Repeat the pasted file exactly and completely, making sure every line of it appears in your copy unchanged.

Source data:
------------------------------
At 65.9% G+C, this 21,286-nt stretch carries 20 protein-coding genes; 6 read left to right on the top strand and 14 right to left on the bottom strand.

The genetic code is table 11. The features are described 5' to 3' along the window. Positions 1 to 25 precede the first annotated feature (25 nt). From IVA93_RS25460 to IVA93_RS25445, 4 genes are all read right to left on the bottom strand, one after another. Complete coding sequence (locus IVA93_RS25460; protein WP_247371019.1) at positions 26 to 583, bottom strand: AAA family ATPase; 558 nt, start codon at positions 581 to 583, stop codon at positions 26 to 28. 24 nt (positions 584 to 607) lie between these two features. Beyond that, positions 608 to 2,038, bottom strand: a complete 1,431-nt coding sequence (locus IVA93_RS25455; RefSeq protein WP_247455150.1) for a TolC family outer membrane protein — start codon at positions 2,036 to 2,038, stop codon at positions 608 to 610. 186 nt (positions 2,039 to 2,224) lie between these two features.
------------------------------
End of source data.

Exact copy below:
At 65.9% G+C, this 21,286-nt stretch carries 20 protein-coding genes; 6 read left to right on the top strand and 14 right to left on the bottom strand.

The genetic code is table 11. The features are described 5' to 3' along the window. Positions 1 to 25 precede the first annotated feature (25 nt). From IVA93_RS25460 to IVA93_RS25445, 4 genes are all read right to left on the bottom strand, one after another. Complete coding sequence (locus IVA93_RS25460; protein WP_247371019.1) at positions 26 to 583, bottom strand: AAA family ATPase; 558 nt, start codon at positions 581 to 583, stop codon at positions 26 to 28. 24 nt (positions 584 to 607) lie between these two features. Beyond that, positions 608 to 2,038, bottom strand: a complete 1,431-nt coding sequence (locus IVA93_RS25455; RefSeq protein WP_247455150.1) for a TolC family outer membrane protein — start codon at positions 2,036 to 2,038, stop codon at positions 608 to 610. 186 nt (positions 2,039 to 2,224) lie between these two features.